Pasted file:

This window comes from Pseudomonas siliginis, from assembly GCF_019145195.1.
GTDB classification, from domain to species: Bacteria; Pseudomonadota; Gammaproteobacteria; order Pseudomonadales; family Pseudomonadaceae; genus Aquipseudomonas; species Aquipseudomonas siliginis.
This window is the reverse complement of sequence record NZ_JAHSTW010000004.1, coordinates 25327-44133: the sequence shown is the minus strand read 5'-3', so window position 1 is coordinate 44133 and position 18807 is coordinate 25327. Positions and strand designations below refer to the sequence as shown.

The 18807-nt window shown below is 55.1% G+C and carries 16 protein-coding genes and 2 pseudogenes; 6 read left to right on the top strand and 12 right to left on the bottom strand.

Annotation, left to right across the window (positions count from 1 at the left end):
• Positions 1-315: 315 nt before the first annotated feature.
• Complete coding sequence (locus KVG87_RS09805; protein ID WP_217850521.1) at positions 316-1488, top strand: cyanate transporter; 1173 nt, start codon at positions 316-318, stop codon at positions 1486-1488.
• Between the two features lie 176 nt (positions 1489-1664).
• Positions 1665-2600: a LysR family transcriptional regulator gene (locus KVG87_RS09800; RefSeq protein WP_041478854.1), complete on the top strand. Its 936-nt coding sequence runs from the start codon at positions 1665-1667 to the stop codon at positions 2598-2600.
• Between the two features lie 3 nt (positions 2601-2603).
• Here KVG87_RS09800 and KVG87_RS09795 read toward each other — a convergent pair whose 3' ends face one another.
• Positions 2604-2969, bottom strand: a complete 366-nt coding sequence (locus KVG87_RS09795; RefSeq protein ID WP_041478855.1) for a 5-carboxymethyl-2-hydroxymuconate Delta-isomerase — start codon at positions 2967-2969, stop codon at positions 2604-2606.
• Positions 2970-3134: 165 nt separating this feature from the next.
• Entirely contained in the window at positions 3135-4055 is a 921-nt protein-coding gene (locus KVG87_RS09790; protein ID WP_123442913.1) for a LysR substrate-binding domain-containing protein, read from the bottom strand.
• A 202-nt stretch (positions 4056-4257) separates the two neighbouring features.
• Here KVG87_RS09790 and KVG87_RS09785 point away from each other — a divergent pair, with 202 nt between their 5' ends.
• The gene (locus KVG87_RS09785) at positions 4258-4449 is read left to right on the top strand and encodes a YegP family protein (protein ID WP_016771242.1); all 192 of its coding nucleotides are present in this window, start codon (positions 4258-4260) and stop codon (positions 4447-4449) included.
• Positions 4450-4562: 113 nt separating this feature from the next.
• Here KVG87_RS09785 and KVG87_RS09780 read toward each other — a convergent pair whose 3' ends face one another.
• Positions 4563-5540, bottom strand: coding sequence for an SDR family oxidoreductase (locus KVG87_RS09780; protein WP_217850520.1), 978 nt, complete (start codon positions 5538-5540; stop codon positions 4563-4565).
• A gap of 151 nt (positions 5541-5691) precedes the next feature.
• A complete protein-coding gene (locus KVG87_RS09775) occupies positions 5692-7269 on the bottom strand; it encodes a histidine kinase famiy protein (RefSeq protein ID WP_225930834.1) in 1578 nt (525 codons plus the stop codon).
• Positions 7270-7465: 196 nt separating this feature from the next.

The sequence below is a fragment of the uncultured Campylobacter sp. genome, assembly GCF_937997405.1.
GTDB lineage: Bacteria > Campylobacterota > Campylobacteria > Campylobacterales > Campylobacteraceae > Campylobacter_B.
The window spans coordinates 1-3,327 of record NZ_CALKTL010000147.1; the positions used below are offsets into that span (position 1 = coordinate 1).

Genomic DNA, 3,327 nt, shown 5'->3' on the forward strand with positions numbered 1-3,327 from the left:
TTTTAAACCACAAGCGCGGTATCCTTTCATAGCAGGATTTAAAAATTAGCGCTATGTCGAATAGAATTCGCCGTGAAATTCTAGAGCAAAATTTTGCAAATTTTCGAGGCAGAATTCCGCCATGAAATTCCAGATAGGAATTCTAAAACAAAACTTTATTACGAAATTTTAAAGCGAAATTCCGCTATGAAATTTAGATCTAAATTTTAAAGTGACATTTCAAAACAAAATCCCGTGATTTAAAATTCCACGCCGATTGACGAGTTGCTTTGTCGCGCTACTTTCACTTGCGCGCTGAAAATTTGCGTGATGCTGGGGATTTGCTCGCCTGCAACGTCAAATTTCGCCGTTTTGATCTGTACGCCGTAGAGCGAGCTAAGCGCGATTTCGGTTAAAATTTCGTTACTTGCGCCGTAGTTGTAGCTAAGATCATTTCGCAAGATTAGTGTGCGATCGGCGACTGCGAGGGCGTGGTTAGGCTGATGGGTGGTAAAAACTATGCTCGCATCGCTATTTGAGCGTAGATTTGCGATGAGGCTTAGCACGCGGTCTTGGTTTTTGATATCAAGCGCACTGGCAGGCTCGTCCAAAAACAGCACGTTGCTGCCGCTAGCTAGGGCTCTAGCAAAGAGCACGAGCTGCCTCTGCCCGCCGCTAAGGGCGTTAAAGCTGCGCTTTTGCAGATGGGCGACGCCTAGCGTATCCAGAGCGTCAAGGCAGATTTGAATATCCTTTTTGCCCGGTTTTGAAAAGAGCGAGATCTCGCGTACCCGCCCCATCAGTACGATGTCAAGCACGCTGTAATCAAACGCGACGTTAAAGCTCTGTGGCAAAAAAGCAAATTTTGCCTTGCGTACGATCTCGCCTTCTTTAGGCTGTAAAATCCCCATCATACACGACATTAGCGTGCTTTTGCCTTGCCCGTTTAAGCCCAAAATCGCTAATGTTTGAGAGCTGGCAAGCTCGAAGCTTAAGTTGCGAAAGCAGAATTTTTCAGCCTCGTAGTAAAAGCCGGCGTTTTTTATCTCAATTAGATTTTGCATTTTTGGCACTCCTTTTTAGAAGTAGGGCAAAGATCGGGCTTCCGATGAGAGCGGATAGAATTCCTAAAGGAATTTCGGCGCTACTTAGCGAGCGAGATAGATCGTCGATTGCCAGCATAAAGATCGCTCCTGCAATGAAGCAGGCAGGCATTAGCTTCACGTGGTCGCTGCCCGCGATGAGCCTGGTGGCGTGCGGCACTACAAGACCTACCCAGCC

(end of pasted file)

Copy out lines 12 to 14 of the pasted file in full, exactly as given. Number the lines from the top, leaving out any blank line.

• Positions 2604-2969, bottom strand: a complete 366-nt coding sequence (locus KVG87_RS09795; RefSeq protein ID WP_041478855.1) for a 5-carboxymethyl-2-hydroxymuconate Delta-isomerase — start codon at positions 2967-2969, stop codon at positions 2604-2606.
• Positions 2970-3134: 165 nt separating this feature from the next.
• Entirely contained in the window at positions 3135-4055 is a 921-nt protein-coding gene (locus KVG87_RS09790; protein ID WP_123442913.1) for a LysR substrate-binding domain-containing protein, read from the bottom strand.